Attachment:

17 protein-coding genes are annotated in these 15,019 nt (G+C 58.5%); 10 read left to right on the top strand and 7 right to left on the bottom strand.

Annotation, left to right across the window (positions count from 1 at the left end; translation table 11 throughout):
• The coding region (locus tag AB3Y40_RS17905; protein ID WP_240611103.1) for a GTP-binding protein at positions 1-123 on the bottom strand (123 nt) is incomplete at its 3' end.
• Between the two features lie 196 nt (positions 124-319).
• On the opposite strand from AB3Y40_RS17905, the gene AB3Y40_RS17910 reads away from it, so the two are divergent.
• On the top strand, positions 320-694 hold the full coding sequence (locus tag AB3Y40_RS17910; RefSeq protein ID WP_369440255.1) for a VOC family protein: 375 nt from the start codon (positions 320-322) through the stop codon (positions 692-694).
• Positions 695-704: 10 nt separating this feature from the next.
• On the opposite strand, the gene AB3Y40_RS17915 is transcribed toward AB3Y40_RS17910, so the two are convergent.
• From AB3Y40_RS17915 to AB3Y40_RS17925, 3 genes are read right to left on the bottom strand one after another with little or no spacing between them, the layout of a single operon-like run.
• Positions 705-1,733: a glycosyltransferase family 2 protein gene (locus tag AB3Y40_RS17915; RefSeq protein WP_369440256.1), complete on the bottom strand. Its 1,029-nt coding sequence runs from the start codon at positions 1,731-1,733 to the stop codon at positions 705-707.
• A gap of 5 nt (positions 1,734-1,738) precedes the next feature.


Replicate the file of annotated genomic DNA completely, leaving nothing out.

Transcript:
17 protein-coding genes are annotated in these 15,019 nt (G+C 58.5%); 10 read left to right on the top strand and 7 right to left on the bottom strand.

Annotation, left to right across the window (positions count from 1 at the left end; translation table 11 throughout):
• The coding region (locus tag AB3Y40_RS17905; protein ID WP_240611103.1) for a GTP-binding protein at positions 1-123 on the bottom strand (123 nt) is incomplete at its 3' end.
• Between the two features lie 196 nt (positions 124-319).
• On the opposite strand from AB3Y40_RS17905, the gene AB3Y40_RS17910 reads away from it, so the two are divergent.
• On the top strand, positions 320-694 hold the full coding sequence (locus tag AB3Y40_RS17910; RefSeq protein ID WP_369440255.1) for a VOC family protein: 375 nt from the start codon (positions 320-322) through the stop codon (positions 692-694).
• Positions 695-704: 10 nt separating this feature from the next.
• On the opposite strand, the gene AB3Y40_RS17915 is transcribed toward AB3Y40_RS17910, so the two are convergent.
• From AB3Y40_RS17915 to AB3Y40_RS17925, 3 genes are read right to left on the bottom strand one after another with little or no spacing between them, the layout of a single operon-like run.
• Positions 705-1,733: a glycosyltransferase family 2 protein gene (locus tag AB3Y40_RS17915; RefSeq protein WP_369440256.1), complete on the bottom strand. Its 1,029-nt coding sequence runs from the start codon at positions 1,731-1,733 to the stop codon at positions 705-707.
• A gap of 5 nt (positions 1,734-1,738) precedes the next feature.